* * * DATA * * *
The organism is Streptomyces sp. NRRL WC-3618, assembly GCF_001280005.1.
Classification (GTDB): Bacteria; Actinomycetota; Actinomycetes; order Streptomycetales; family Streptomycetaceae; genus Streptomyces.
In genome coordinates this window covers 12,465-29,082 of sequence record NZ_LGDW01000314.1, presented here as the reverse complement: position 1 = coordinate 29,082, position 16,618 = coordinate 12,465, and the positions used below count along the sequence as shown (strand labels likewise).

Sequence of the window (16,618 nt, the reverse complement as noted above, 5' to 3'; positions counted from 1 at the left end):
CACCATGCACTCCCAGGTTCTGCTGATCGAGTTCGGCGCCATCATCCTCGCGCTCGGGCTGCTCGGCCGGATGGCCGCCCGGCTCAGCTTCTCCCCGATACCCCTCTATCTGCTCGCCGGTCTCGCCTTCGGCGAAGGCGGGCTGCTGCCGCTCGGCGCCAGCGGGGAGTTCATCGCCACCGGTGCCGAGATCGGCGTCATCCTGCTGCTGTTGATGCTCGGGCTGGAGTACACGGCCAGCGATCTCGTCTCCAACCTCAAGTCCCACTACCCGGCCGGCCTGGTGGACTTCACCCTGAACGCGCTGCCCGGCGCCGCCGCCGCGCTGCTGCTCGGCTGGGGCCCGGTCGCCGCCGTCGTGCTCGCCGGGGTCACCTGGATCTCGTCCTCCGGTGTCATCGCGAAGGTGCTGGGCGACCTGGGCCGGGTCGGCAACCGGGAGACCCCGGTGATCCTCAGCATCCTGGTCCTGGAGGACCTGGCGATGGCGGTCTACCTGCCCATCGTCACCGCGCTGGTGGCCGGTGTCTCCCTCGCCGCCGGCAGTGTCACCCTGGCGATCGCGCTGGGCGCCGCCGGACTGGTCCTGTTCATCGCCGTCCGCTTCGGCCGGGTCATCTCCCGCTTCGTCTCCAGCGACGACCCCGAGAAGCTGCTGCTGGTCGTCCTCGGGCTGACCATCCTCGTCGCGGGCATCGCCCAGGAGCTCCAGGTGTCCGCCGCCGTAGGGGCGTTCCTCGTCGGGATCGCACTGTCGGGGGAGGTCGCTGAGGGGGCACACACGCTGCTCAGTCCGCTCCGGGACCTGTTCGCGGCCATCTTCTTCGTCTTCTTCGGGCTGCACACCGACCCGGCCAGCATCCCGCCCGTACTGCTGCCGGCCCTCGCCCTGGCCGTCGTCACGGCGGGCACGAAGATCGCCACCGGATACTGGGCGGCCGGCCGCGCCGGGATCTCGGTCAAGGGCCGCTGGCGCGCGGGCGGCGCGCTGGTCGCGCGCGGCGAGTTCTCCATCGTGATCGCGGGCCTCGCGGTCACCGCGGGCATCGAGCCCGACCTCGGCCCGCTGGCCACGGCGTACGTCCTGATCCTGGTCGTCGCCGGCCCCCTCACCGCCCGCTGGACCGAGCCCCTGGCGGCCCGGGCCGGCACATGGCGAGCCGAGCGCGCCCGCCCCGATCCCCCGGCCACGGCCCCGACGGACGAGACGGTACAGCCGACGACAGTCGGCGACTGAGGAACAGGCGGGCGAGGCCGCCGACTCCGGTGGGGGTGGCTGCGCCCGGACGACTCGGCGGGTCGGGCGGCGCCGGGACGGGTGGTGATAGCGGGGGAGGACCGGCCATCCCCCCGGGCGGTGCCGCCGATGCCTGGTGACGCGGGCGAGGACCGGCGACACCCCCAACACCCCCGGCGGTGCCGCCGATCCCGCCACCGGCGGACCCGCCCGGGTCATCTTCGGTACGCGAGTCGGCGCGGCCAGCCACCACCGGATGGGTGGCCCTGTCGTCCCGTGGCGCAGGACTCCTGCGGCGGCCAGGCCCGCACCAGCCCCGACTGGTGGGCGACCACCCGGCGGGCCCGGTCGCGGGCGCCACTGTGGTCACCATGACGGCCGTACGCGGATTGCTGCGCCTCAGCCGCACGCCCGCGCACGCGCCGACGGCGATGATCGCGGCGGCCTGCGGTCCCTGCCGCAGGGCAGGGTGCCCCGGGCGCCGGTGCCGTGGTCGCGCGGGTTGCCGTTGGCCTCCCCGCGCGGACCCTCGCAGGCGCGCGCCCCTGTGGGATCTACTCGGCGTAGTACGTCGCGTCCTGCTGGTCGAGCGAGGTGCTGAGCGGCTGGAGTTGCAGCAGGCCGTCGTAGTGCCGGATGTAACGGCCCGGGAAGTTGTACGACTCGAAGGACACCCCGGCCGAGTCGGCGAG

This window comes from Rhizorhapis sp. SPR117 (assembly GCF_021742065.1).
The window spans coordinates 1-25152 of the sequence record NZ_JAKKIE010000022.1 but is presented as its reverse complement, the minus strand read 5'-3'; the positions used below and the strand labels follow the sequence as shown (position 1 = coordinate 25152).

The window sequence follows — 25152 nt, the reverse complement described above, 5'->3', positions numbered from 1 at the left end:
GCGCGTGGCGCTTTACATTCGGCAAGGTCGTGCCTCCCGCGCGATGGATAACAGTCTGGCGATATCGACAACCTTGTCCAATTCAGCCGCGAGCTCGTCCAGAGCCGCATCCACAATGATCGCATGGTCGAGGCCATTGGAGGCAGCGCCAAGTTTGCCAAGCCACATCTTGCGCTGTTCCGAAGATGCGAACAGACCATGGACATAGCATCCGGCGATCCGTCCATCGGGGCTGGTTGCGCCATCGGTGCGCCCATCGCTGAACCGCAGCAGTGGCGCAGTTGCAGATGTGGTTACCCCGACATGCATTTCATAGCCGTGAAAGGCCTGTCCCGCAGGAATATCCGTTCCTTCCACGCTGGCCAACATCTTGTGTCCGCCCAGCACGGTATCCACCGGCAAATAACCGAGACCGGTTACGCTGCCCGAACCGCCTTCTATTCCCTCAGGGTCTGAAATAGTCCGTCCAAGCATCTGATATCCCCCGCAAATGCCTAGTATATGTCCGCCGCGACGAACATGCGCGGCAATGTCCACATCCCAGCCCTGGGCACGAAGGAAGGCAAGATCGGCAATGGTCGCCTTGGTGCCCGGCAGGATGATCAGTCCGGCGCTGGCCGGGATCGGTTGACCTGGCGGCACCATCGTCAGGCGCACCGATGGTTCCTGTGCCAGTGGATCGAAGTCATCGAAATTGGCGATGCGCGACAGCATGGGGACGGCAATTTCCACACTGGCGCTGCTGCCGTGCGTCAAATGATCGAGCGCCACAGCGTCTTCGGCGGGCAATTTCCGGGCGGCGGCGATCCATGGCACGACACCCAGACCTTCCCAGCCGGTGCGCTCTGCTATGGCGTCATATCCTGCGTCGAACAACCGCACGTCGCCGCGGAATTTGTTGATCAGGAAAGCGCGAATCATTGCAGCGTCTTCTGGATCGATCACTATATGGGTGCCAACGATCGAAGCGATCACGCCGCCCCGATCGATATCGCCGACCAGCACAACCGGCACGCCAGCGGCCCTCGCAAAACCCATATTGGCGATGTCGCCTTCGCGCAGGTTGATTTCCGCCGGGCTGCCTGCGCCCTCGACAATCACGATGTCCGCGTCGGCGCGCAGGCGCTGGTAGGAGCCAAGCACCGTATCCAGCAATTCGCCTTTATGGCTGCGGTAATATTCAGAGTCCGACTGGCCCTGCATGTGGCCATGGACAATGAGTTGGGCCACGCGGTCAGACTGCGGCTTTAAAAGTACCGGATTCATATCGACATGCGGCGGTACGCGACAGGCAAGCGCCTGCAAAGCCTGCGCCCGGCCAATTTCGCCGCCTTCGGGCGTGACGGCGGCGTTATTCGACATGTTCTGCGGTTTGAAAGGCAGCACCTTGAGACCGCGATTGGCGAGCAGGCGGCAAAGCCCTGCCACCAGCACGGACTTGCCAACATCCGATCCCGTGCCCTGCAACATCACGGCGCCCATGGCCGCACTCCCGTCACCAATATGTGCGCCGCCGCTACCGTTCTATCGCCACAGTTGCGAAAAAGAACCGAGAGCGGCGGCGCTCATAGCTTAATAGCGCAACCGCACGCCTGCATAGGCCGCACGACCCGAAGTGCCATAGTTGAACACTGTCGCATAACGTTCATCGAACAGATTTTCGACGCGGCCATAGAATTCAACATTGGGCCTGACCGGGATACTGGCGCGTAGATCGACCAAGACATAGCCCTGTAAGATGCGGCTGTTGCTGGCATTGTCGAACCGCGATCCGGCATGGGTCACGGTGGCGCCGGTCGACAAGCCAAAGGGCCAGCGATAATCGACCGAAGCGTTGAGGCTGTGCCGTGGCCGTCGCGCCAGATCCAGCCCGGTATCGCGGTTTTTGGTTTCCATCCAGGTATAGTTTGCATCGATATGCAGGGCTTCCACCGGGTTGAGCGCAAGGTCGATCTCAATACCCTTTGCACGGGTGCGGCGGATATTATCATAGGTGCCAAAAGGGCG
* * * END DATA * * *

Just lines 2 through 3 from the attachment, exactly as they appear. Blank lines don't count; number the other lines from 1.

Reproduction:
Classification (GTDB): Bacteria; Actinomycetota; Actinomycetes; order Streptomycetales; family Streptomycetaceae; genus Streptomyces.
In genome coordinates this window covers 12,465-29,082 of sequence record NZ_LGDW01000314.1, presented here as the reverse complement: position 1 = coordinate 29,082, position 16,618 = coordinate 12,465, and the positions used below count along the sequence as shown (strand labels likewise).